Step 3: Determine the degree to which the data is complete and unique.
Before proving or disproving a hypothesis, it is important to understand the completeness of the data. When analyzing a sample of data, we conduct tests to ensure that the sample is representative of the population. We then check if the data is well populated. Here we basically look at high level descriptive statistics of all variables which includes number of populated values, number of missing values, and number of distinct values. We identify the missing data and treat them prior to applying any algorithms. Treatment of missing values can vary from deletion, imputation (mean/mode/median) to algorithmic (K-th nearest neighbors) and the selection of technique really depends on the data and business context. If we have very few missing values then deletion of records can make sense, if the number is high then we use either imputation or algorithmic techniques.We then eliminate redundancies in the dataset by eliminating perfectly/highly correlated variables or variables which can be expressed as transformation or combination of other variables.

Step 4: Determine the accuracy of the data.
In this step we visualize the data through histograms, boxplots, trend charts and scatter plots to prove or disprove the hypothesis. It can also help us to identify true outliers in data. It is important to understand the “story” behind the data while diagnosing if it is a true outlier. If the outliers are due to data entry/processing error then we use techniques like capping, imputation or deletion based on the number of outliers in the data. If the outliers are something we should be expecting in the data and of significant importance then we either try transformations to reduce the impact of the outliers or analyze them separately.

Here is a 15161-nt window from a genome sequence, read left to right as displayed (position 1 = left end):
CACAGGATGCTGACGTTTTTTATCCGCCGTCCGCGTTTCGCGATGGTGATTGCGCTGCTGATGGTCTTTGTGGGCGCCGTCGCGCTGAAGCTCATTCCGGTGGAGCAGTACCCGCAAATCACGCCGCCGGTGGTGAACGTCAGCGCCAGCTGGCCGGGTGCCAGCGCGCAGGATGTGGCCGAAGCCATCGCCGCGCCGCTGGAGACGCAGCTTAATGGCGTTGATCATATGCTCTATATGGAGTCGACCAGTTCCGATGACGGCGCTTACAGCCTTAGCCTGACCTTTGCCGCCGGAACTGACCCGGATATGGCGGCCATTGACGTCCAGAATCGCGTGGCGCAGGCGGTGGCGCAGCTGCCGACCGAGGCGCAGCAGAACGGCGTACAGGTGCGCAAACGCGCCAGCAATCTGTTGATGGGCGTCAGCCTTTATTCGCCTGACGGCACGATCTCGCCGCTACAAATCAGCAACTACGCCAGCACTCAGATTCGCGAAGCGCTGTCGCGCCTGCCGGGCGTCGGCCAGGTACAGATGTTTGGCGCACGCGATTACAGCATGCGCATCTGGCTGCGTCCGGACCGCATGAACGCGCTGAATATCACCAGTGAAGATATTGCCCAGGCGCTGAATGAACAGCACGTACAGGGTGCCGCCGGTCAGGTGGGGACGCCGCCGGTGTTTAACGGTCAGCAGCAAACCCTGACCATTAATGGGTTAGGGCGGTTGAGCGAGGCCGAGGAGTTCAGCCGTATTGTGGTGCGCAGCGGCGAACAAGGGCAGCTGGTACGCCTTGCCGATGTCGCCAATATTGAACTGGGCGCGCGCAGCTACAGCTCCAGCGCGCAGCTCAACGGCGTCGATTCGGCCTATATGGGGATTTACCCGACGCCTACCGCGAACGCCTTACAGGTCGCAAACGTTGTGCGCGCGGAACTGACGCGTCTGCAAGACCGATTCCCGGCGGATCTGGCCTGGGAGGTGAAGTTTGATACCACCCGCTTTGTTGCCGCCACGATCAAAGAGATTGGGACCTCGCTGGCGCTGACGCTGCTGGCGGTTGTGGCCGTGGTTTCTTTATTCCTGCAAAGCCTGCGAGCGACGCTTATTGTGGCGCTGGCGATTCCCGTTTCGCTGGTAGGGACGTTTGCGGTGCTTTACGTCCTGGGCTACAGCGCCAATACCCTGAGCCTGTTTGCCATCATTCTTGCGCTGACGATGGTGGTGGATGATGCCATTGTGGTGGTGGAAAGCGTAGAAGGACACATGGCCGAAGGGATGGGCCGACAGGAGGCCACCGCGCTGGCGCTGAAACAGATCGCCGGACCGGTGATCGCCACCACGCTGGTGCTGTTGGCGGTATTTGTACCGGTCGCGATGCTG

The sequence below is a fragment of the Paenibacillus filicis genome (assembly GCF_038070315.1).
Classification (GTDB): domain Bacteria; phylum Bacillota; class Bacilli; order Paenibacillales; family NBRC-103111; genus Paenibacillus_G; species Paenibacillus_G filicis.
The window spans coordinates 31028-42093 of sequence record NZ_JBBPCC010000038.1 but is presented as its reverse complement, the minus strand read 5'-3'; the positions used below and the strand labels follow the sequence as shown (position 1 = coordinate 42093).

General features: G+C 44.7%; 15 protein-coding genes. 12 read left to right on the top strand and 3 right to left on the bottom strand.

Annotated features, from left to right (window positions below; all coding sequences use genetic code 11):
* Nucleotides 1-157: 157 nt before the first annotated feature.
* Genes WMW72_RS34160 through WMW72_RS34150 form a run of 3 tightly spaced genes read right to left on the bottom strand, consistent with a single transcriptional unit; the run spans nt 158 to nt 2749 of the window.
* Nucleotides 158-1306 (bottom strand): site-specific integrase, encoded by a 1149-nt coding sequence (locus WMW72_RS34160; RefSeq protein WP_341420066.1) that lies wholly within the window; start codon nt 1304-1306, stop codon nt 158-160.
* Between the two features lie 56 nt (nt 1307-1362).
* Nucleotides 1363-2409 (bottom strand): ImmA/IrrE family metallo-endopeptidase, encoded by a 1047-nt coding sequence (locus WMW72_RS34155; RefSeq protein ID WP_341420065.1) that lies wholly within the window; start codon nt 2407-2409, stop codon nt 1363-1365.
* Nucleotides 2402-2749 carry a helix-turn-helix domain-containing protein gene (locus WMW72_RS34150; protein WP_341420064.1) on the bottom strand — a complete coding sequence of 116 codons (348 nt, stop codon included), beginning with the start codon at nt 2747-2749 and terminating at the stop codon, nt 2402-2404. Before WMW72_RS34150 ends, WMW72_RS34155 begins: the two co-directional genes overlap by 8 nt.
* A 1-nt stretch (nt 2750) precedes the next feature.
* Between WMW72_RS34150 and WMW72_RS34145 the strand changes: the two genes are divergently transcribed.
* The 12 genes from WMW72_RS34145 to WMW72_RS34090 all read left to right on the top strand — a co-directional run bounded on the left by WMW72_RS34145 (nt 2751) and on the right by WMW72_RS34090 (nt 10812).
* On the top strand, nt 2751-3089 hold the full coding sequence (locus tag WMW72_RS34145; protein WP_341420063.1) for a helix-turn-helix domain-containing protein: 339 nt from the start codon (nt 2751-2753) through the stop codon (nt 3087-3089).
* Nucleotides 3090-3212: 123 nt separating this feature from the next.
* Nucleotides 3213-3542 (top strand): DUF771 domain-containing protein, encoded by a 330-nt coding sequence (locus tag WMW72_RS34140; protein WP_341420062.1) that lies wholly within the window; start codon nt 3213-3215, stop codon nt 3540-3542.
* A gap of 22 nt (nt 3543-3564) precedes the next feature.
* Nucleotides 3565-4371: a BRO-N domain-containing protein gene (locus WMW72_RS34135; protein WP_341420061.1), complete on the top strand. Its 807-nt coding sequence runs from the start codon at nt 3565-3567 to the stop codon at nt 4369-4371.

Step 5: Identify the underlying patterns/trends in the data.
In this step we explore the relationships between variables (i.e. bivariate analysis). Here we look at variables from different lenses, for example looking at sales through customer attributes, geographical location, product attributes, e-commerce vs retail and so on. Techniques used during this step can vary from basic things like pivoting the data to statistical functions like correlation, variable clustering and so on. More often than not this step results in introducing new variables into the dataset. For example if sales spikes during holidays, we introduce a dummy variable to explain the spike.

This structure has helped us help our clients by eliminating the concepts of trial and error, reducing back and forth, improving communication with our clients and increasing reliability of the analytical initiatives. With the help of this structure we were able to improve the turnaround time of all our analytics engagements by at least 25%.